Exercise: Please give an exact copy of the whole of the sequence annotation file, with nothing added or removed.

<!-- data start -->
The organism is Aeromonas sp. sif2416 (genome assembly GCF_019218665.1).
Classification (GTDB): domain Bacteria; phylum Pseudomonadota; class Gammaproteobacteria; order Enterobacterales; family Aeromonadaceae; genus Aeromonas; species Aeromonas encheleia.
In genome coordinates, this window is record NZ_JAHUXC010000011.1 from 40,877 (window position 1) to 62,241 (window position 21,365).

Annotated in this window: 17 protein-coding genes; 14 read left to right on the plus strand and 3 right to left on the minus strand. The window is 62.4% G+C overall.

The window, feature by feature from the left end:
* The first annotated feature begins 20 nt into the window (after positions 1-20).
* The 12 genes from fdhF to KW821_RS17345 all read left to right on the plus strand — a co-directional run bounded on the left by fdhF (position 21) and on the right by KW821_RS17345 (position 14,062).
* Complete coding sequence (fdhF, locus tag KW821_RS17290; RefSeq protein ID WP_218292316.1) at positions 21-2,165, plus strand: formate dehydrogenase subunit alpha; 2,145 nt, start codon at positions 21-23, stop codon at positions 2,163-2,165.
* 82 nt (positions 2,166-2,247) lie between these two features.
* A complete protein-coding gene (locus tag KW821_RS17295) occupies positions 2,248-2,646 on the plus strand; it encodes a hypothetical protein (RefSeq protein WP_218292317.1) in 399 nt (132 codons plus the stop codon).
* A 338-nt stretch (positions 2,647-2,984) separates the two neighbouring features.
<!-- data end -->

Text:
The organism is Aeromonas sp. sif2416 (genome assembly GCF_019218665.1).
Classification (GTDB): domain Bacteria; phylum Pseudomonadota; class Gammaproteobacteria; order Enterobacterales; family Aeromonadaceae; genus Aeromonas; species Aeromonas encheleia.
In genome coordinates, this window is record NZ_JAHUXC010000011.1 from 40,877 (window position 1) to 62,241 (window position 21,365).

Annotated in this window: 17 protein-coding genes; 14 read left to right on the plus strand and 3 right to left on the minus strand. The window is 62.4% G+C overall.

The window, feature by feature from the left end:
* The first annotated feature begins 20 nt into the window (after positions 1-20).
* The 12 genes from fdhF to KW821_RS17345 all read left to right on the plus strand — a co-directional run bounded on the left by fdhF (position 21) and on the right by KW821_RS17345 (position 14,062).
* Complete coding sequence (fdhF, locus tag KW821_RS17290; RefSeq protein ID WP_218292316.1) at positions 21-2,165, plus strand: formate dehydrogenase subunit alpha; 2,145 nt, start codon at positions 21-23, stop codon at positions 2,163-2,165.
* 82 nt (positions 2,166-2,247) lie between these two features.
* A complete protein-coding gene (locus tag KW821_RS17295) occupies positions 2,248-2,646 on the plus strand; it encodes a hypothetical protein (RefSeq protein WP_218292317.1) in 399 nt (132 codons plus the stop codon).
* A 338-nt stretch (positions 2,647-2,984) separates the two neighbouring features.